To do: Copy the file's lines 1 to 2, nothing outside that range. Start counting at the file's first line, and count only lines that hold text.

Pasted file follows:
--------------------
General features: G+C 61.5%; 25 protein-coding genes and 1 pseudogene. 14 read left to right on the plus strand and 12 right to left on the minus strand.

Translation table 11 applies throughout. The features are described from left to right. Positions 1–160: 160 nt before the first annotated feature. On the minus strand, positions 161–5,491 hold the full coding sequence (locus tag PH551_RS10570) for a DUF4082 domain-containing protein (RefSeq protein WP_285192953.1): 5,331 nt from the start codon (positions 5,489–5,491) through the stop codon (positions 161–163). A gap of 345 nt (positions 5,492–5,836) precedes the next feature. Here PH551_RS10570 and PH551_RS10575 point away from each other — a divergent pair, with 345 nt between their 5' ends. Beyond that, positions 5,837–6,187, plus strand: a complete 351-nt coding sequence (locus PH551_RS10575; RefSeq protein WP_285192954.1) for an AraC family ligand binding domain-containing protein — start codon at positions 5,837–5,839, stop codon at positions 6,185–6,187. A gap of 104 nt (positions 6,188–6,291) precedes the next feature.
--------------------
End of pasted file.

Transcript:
General features: G+C 61.5%; 25 protein-coding genes and 1 pseudogene. 14 read left to right on the plus strand and 12 right to left on the minus strand.

Translation table 11 applies throughout. The features are described from left to right. Positions 1–160: 160 nt before the first annotated feature. On the minus strand, positions 161–5,491 hold the full coding sequence (locus tag PH551_RS10570) for a DUF4082 domain-containing protein (RefSeq protein WP_285192953.1): 5,331 nt from the start codon (positions 5,489–5,491) through the stop codon (positions 161–163). A gap of 345 nt (positions 5,492–5,836) precedes the next feature. Here PH551_RS10570 and PH551_RS10575 point away from each other — a divergent pair, with 345 nt between their 5' ends. Beyond that, positions 5,837–6,187, plus strand: a complete 351-nt coding sequence (locus PH551_RS10575; RefSeq protein WP_285192954.1) for an AraC family ligand binding domain-containing protein — start codon at positions 5,837–5,839, stop codon at positions 6,185–6,187. A gap of 104 nt (positions 6,188–6,291) precedes the next feature.